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Ensemble Theatre Company Turns 30

Group Celebrates Big Anniversary By Announcing Move to Victoria Hall

After 30 years, the Ensemble Theatre Company remains one of the city’s signature live performance experiences. It’s a happy confluence of the Santa Barbara community theater ethic going back to the 1930s and the Method-driven, emotion-centered ensemble style of acting that swept the United States, Hollywood, and the world beginning in the 1950s. The artful mix of contemporary shows with modern classics, the emphasis on craft, and even the wee theater tucked discreetly away on a darling plot of grass in the interior of a downtown block all contribute to the sense of being close to the heart of the American ensemble acting tradition.

Christina Allison (left) and Gretchen Evans in Ensemble Theatre Company's 1999 production of Martin McDonagh's <em>The Cripple of Inishmaan</em>.

When Ensemble began in 1978 as the Ensemble Theatre Project, Joe Hanreddy directed the first shows at Trinity Episcopal Church, but in 1981, they began leasing the 140-seat Alhecama described above, an antique jewel box frayed around the edges that had been in operation as a theater since the 1920s. Its unusual, almost Spanish-sounding name, “Alhecama,” came from an incident in 1939, when the building was in danger of being torn down to make room for a parking lot. Mrs. Alice Schott saved it and gave it to the city for an educational community theater, naming it “Al-he-ca-ma” after her four daughters-Alice, Helen, Catherine, and Mary.

When Ensemble took over the Alhecama in the early 1980s, the 900 block of Santa Barbara Street harbored a variety of young artists looking for room to experiment and like-minded souls with whom to collaborate. Patrick Davis established the Santa Barbara Bowl Foundation in the small room at the Alhecama that was to become the director’s office under Robert Grande Weiss. Artist Mary Heebner was on the block in her painting and printmaking studio, as was musician Chic Streetman with his School of the Performing Arts. Yet even in those times of relative optimism and near-poverty, real estate issues threw shadows on the cozy lawn outside the theater and the bright young things that met there. Hanreddy remembers waiting to find out if the entire block would be bulldozed to make way for a giant reconstruction of the original historic Presidio, a project that at one time was projected to take the land and buildings where the Sojourner and the former Jimmy’s Chinese restaurant now stand.

The Presidio land-grab scare came and went, leaving talented young actors like Nancy Nufer and Robert Weiss (before he was “Grande”) with an extraordinary opportunity to participate in one of the most fertile periods for small theaters in American history. All over the country, from Cambridge and New Haven to Ashland and Costa Mesa, a powerful new theatrical movement was being born. As far as the productions were concerned, “Everybody had to pitch in,” remembers Hanreddy. “It was a real do-it-yourself kind of experience.”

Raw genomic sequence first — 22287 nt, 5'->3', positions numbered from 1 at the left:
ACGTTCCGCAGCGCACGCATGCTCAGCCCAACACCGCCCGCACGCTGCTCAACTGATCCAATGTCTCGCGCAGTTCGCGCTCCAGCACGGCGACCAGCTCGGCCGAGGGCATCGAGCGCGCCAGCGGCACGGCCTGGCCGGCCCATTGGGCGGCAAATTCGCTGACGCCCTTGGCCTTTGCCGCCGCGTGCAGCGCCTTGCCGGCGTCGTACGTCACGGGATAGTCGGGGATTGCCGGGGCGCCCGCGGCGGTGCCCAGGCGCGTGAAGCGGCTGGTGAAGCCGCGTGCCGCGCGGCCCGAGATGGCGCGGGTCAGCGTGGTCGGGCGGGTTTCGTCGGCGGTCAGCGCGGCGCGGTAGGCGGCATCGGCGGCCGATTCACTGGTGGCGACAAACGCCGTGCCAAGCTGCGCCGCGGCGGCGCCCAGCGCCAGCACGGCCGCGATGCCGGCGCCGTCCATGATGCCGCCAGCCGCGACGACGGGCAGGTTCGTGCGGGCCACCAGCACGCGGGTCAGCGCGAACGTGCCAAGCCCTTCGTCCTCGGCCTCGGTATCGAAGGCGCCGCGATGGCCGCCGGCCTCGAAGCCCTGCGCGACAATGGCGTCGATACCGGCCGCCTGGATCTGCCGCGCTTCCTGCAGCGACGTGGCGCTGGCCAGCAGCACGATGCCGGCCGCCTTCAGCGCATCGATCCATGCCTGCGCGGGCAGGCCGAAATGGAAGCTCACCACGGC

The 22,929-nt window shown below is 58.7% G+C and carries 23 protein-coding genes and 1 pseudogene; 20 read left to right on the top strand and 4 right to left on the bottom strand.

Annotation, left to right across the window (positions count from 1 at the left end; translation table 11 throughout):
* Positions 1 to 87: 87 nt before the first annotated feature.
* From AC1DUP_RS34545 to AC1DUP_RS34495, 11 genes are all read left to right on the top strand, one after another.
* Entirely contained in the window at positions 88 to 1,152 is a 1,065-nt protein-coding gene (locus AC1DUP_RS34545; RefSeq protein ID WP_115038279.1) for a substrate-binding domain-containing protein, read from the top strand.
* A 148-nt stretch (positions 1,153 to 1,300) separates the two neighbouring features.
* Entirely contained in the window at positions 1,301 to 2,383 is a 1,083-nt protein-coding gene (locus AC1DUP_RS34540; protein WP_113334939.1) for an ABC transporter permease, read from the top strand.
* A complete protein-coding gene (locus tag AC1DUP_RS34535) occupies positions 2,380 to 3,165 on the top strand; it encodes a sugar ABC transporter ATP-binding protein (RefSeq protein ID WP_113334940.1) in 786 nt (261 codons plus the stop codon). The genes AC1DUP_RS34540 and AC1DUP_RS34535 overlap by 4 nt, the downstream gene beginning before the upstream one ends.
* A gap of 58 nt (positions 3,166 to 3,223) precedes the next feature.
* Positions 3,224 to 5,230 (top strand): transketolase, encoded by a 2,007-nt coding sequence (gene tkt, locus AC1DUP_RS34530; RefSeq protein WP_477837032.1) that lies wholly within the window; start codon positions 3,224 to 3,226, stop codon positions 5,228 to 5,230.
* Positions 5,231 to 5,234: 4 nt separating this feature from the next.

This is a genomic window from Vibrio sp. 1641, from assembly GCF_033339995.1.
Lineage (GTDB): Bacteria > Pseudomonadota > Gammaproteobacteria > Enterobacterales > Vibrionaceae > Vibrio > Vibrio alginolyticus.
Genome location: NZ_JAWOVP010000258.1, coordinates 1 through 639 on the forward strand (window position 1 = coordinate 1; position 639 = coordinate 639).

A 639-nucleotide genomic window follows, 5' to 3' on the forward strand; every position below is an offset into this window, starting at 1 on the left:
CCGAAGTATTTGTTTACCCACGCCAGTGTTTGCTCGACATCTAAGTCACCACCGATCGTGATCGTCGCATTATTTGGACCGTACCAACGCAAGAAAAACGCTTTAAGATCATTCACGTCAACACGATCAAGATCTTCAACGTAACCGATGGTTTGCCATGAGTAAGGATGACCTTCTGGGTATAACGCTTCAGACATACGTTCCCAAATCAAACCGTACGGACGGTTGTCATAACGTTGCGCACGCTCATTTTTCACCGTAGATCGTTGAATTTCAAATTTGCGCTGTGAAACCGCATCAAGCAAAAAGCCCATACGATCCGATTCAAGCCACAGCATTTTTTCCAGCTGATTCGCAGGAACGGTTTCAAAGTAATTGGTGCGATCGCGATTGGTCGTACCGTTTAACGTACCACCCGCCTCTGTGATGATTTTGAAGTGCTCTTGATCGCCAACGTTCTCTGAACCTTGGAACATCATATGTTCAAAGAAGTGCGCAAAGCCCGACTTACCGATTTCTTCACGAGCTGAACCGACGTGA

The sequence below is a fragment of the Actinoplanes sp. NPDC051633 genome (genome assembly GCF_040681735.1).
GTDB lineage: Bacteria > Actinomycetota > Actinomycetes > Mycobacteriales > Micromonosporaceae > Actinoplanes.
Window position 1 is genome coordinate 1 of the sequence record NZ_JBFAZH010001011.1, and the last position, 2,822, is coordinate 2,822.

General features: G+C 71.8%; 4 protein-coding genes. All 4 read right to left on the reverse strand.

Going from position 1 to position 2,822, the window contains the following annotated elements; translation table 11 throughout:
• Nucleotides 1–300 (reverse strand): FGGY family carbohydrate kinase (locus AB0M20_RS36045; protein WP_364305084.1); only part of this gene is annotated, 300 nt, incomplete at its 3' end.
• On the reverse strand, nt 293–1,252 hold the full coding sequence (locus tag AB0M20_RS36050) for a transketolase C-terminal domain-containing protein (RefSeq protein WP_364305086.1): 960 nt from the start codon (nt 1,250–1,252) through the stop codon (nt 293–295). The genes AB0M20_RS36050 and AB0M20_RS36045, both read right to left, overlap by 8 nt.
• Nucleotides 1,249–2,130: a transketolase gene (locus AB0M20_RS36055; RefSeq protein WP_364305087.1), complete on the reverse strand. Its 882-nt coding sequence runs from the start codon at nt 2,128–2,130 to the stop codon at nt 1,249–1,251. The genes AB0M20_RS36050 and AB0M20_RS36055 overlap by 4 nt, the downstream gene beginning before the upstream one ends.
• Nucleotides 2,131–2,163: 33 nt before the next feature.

But what plays they had to do! Sam Shepard, Ntozake Shange, Tom Stoppard, John Patrick Shanley, and Athol Fugard are just a few of the breakthrough artists who were produced by Ensemble in that first decade, thus putting Santa Barbara solidly in the vanguard of what can be seen in retrospect as the great small theater renaissance of the 1980s. The 1990s and 2000s brought Ensemble further artistic distinction along with ongoing financial instability, but the company persevered. In 2004, Albert Ihde replaced Grande Weiss as executive director, only to be ousted in a counter-coup within the first half of the season. When, in 2005, Grande Weiss’s failing health left the theater no alternative but to seek a new executive director, a national search brought in Jonathan Fox for the 2006 season, and Fox has been in charge ever since. At the time of his hiring, and despite his excellent reputation both as an artist and an administrator, Santa Barbarans familiar with the theater took bets on how long he would last. Today, Fox looks like an inspired choice, not least because he led New Jersey’s Two River Theater through a similar move from one venue to another at the end of the 1990s.

Once again, even as offstage chatter about Unity Shoppe blocking the company’s move to Victoria Hall Theater threatens to drown out the artistry on stage, Ensemble continues to produce excellent work. Fox’s outstanding 2008 production of Neil Labute’s This Is How It Goes is scheduled to be part of the season at Ventura’s Rubicon Theatre later this year, and Ensemble at Alhecama has an outstanding lineup in store for 2009-10. While the other current users of Victoria Hall-Retired and Senior Volunteer Program and Child Abuse Listening & Mediation-have signed off on the plan, Unity Shoppe continues to resist Ensemble’s move. If the leaders of the Unity Shoppe can find a way to live with the decision of their fellow association members-and perhaps even if they can’t-it seems likely that 2012 will see another glorious epoch open for the city’s longest-running professional theater company.

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